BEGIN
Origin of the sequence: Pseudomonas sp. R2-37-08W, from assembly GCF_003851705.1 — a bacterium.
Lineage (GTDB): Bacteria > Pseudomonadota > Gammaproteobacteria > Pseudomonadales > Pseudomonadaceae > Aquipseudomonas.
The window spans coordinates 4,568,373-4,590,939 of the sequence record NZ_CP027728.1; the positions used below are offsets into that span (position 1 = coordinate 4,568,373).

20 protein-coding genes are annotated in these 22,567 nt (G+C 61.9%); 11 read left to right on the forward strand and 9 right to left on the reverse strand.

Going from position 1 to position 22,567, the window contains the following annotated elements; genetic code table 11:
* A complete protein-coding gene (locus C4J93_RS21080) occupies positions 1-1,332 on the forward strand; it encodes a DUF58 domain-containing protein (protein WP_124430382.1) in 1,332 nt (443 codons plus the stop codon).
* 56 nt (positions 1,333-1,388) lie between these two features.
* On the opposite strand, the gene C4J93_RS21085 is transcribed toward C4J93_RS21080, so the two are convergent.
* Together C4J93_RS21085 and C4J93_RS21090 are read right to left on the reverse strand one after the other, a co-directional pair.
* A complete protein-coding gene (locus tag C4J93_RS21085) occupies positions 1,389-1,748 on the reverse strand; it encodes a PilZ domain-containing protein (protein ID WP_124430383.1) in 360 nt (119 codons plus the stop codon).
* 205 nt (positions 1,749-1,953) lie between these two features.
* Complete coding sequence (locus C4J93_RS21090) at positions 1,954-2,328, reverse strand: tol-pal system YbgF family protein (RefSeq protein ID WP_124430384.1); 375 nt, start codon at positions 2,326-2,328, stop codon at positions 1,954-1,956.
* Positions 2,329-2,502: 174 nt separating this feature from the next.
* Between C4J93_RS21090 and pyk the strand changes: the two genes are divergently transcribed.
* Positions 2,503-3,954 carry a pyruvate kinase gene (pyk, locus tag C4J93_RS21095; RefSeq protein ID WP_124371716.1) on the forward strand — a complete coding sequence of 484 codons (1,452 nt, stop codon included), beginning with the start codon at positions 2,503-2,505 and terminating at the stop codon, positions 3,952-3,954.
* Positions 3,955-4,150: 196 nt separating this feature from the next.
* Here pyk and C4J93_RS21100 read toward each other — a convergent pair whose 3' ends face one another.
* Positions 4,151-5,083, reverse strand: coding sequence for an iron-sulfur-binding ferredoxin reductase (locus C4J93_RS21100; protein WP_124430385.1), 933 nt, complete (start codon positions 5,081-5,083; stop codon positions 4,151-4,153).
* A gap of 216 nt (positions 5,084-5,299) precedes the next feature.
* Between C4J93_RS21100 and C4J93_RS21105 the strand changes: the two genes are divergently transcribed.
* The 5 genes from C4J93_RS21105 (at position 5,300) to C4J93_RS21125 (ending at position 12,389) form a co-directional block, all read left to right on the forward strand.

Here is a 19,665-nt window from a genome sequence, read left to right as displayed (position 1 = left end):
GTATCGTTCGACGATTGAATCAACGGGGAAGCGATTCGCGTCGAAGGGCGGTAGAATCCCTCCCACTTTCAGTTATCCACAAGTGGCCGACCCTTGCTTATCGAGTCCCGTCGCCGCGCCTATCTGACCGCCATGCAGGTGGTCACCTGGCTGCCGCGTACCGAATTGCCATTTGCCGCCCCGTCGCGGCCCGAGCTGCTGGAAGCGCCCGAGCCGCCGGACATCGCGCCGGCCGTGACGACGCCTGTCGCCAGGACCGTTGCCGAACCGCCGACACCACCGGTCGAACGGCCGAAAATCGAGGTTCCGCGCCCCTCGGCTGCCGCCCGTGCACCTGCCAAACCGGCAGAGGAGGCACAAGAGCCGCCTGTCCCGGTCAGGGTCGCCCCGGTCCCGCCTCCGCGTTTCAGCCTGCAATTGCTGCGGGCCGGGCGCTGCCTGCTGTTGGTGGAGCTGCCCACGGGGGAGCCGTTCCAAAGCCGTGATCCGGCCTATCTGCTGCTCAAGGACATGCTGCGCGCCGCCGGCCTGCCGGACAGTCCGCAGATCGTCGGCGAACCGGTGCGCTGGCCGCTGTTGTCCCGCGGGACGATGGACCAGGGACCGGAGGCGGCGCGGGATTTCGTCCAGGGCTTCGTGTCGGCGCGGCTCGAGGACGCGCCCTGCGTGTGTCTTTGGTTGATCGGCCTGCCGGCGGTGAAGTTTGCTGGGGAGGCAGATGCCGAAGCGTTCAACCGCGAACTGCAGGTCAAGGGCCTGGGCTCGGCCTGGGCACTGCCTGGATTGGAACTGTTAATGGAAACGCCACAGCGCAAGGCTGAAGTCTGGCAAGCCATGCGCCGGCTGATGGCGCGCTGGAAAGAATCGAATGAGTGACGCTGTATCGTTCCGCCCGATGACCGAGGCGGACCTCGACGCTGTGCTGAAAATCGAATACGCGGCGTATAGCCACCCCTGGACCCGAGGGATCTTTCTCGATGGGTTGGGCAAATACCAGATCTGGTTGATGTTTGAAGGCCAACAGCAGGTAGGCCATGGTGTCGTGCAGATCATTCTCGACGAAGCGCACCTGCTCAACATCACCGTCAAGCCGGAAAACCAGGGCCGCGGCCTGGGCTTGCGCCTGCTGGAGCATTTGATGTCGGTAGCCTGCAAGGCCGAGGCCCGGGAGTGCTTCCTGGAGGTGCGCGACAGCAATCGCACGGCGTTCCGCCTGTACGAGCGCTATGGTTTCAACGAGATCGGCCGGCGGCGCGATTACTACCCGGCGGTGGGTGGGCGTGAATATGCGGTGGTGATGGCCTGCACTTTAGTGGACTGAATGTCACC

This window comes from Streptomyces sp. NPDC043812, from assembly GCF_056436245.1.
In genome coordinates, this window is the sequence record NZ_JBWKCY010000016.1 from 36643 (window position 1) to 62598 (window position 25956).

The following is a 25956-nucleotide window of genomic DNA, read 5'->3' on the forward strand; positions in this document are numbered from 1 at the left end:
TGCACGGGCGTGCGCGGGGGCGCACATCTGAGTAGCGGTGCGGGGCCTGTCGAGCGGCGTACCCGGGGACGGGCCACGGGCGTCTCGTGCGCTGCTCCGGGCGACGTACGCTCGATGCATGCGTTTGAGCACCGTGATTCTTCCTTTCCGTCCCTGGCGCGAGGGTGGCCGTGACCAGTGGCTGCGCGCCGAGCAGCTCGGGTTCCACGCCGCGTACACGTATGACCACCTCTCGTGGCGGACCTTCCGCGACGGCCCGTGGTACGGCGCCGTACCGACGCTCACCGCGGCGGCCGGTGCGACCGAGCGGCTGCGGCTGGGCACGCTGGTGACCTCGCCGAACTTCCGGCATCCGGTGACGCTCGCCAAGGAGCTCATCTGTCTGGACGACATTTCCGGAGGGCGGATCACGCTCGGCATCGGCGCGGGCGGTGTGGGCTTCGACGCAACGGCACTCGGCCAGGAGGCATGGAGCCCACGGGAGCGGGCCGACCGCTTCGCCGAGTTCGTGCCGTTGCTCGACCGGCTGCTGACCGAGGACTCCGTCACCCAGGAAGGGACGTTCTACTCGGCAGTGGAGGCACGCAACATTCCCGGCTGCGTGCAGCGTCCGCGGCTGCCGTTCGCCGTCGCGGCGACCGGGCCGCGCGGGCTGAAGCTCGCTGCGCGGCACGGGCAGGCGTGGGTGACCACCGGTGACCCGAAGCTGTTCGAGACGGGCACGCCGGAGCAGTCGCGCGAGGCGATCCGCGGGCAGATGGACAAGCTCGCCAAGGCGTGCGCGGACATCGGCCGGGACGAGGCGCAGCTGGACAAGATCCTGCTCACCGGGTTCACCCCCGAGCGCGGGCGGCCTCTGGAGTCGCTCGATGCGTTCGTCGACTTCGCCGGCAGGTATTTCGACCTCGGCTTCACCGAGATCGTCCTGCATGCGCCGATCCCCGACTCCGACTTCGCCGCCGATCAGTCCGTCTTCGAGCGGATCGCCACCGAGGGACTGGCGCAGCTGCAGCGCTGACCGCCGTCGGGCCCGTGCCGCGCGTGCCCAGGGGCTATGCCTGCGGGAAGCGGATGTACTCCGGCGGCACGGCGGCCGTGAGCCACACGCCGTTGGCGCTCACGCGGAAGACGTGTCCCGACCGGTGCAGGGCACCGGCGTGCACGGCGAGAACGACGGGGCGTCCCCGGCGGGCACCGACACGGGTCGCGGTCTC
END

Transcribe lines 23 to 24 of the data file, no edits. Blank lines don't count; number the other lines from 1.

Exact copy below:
GTATCGTTCGACGATTGAATCAACGGGGAAGCGATTCGCGTCGAAGGGCGGTAGAATCCCTCCCACTTTCAGTTATCCACAAGTGGCCGACCCTTGCTTATCGAGTCCCGTCGCCGCGCCTATCTGACCGCCATGCAGGTGGTCACCTGGCTGCCGCGTACCGAATTGCCATTTGCCGCCCCGTCGCGGCCCGAGCTGCTGGAAGCGCCCGAGCCGCCGGACATCGCGCCGGCCGTGACGACGCCTGTCGCCAGGACCGTTGCCGAACCGCCGACACCACCGGTCGAACGGCCGAAAATCGAGGTTCCGCGCCCCTCGGCTGCCGCCCGTGCACCTGCCAAACCGGCAGAGGAGGCACAAGAGCCGCCTGTCCCGGTCAGGGTCGCCCCGGTCCCGCCTCCGCGTTTCAGCCTGCAATTGCTGCGGGCCGGGCGCTGCCTGCTGTTGGTGGAGCTGCCCACGGGGGAGCCGTTCCAAAGCCGTGATCCGGCCTATCTGCTGCTCAAGGACATGCTGCGCGCCGCCGGCCTGCCGGACAGTCCGCAGATCGTCGGCGAACCGGTGCGCTGGCCGCTGTTGTCCCGCGGGACGATGGACCAGGGACCGGAGGCGGCGCGGGATTTCGTCCAGGGCTTCGTGTCGGCGCGGCTCGAGGACGCGCCCTGCGTGTGTCTTTGGTTGATCGGCCTGCCGGCGGTGAAGTTTGCTGGGGAGGCAGATGCCGAAGCGTTCAACCGCGAACTGCAGGTCAAGGGCCTGGGCTCGGCCTGGGCACTGCCTGGATTGGAACTGTTAATGGAAACGCCACAGCGCAAGGCTGAAGTCTGGCAAGCCATGCGCCGGCTGATGGCGCGCTGGAAAGAATCGAATGAGTGACGCTGTATCGTTCCGCCCGATGACCGAGGCGGACCTCGACGCTGTGCTGAAAATCGAATACGCGGCGTATAGCCACCCCTGGACCCGAGGGATCTTTCTCGATGGGTTGGGCAAATACCAGATCTGGTTGATGTTTGAAGGCCAACAGCAGGTAGGCCATGGTGTCGTGCAGATCATTCTCGACGAAGCGCACCTGCTCAACATCACCGTCAAGCCGGAAAACCAGGGCCGCGGCCTGGGCTTGCGCCTGCTGGAGCATTTGATGTCGGTAGCCTGCAAGGCCGAGGCCCGGGAGTGCTTCCTGGAGGTGCGCGACAGCAATCGCACGGCGTTCCGCCTGTACGAGCGCTATGGTTTCAACGAGATCGGCCGGCGGCGCGATTACTACCCGGCGGTGGGTGGGCGTGAATATGCGGTGGTGATGGCCTGCACTTTAGTGGACTGAATGTCACC

This window comes from Streptomyces sp. NPDC043812, from assembly GCF_056436245.1.